A new report by Neil Butcher & Associates (NBA) sets out to understand the effectiveness of OER policies to date and whether there is evidence of integration between OER policy provisions and other mainstream government policy commitments or strategic goals. The research involved a review of 27 standalone OER policies and 16 policies that contained OER commitments. The research also sought to strengthen understanding of the most effective strategies and approaches to create government policy and regulatory environments that facilitate implementation of UNESCO’s Recommendation on OER and OER more generally.

The report contains three key findings.

1. There were unforeseen challenges with finding OER policies that fitted the research criteria.

For a policy to qualify for inclusion in the dataset, it needed to meet three criteria. There needed to be:

  • Evidence that the policy had been approved by the government.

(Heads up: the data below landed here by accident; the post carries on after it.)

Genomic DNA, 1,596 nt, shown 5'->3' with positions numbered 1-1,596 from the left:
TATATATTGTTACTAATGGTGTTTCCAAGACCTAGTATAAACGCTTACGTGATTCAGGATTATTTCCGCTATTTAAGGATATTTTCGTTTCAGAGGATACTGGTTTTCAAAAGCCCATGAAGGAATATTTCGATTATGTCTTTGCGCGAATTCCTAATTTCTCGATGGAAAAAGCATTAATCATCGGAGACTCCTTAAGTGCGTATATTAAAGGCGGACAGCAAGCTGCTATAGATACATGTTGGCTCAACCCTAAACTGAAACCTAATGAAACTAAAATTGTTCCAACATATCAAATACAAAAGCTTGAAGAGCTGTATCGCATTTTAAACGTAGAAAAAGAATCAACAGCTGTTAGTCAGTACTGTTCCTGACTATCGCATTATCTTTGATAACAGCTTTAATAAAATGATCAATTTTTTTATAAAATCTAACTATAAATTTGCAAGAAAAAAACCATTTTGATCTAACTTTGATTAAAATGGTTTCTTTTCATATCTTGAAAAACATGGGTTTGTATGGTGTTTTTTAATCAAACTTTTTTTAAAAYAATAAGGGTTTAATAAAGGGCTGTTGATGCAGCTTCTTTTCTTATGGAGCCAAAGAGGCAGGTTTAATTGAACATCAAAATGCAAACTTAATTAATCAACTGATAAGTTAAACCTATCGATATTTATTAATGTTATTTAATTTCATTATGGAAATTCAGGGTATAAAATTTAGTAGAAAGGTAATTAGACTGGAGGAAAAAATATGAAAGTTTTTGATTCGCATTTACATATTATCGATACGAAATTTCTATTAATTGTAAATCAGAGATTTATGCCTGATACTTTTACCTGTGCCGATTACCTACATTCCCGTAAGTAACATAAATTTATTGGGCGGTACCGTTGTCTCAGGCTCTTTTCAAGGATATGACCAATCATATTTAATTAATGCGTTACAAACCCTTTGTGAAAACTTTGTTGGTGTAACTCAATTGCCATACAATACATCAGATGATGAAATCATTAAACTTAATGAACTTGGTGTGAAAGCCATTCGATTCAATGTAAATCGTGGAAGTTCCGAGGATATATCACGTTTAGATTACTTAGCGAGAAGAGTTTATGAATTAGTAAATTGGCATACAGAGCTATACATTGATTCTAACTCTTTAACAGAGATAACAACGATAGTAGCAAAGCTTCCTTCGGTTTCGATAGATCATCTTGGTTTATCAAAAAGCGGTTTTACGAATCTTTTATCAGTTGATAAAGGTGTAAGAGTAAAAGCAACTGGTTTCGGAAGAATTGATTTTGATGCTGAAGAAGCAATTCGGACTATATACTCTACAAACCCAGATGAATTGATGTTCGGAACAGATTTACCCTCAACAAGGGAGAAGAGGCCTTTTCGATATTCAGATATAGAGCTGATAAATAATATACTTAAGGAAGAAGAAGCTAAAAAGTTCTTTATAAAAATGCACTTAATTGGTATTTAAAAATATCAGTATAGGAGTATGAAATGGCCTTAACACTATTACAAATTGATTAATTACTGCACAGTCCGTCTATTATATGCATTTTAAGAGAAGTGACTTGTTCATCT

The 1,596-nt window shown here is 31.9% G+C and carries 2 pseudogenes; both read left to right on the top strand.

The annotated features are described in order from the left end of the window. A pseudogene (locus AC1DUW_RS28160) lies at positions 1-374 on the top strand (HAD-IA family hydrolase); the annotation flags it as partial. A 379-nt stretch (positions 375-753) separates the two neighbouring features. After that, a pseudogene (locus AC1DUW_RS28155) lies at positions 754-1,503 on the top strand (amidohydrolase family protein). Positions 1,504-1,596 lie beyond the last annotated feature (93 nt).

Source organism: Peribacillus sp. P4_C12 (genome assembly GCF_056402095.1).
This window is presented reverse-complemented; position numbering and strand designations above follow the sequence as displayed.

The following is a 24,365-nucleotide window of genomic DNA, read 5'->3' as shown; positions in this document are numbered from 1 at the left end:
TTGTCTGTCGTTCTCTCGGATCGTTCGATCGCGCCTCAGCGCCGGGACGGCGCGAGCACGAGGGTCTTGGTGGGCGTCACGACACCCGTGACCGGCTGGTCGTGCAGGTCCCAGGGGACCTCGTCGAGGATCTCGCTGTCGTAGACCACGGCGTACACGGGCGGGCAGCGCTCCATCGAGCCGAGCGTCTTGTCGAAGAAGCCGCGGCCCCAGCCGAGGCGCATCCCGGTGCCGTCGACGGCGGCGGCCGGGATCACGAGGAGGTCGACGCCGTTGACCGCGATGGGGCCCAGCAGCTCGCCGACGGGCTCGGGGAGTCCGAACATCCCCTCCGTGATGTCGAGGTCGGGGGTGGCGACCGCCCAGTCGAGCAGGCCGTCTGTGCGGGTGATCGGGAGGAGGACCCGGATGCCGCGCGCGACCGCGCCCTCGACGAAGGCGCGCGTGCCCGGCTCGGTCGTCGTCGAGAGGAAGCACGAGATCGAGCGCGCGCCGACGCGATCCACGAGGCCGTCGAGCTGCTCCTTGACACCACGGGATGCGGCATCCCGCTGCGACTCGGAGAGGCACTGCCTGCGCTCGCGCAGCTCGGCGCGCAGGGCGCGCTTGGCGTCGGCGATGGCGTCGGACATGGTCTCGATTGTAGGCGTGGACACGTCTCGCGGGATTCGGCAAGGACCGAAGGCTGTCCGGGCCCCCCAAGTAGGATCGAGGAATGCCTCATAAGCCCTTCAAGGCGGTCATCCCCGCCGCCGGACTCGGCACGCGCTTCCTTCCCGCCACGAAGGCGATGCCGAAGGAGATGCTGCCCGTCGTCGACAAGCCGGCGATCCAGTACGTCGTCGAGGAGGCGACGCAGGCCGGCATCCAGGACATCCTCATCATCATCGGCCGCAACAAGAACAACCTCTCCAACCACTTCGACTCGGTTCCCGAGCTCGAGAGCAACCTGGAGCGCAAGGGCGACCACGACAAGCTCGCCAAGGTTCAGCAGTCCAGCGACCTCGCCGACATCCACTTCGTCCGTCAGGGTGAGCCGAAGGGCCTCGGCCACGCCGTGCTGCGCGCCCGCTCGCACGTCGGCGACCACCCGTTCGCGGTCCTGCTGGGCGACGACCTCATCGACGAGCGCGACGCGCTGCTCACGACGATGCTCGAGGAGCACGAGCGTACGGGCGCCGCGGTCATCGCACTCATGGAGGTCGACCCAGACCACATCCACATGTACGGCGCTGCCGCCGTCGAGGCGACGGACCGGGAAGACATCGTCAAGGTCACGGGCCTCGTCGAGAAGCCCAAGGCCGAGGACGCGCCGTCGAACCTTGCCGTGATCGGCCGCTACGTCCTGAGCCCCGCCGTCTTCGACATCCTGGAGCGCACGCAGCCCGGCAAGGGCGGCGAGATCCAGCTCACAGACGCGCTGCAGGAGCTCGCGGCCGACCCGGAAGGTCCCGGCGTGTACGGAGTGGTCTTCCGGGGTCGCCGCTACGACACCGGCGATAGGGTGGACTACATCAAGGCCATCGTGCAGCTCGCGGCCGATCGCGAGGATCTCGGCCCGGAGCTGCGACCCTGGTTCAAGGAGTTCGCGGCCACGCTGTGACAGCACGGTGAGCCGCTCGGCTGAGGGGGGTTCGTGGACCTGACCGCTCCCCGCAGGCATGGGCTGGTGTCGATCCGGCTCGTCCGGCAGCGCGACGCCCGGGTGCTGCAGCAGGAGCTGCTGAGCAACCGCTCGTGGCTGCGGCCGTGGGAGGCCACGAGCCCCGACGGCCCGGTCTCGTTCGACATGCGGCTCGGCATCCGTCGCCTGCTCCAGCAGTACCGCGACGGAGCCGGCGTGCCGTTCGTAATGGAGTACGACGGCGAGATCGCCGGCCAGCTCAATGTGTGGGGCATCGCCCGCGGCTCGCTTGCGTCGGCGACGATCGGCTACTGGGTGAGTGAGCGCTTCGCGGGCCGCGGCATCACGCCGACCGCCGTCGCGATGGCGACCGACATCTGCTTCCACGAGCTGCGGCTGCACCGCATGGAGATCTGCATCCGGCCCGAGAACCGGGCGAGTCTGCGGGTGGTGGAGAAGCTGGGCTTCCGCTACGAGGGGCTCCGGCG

• Availability of baseline documentation of what OER activities were already underway in the country before the policy came into effect (where available).
  • Evidence of meaningful OER practices that were implemented since the policy was approved.

The research team was only able to identify a handful of policies that met our criteria – 27 national standalone OER policies and 16 policies that contained OER commitments.

2. There was limited evidence of policy implementation in line with the policy provisions of standalone OER policies and other policies that contained OER commitments.

Of the 27 national standalone OER policies, only two fitted all criteria and provided sufficient evidence of meaningful OER practices following implementation. There were four instances of OER commitments in other policies (e.g. Information and Communication Technology policies) that matched the qualifying criteria. However, in most cases, there was limited evidence available of sustained and comprehensive policy implementation in line with the policy provisions.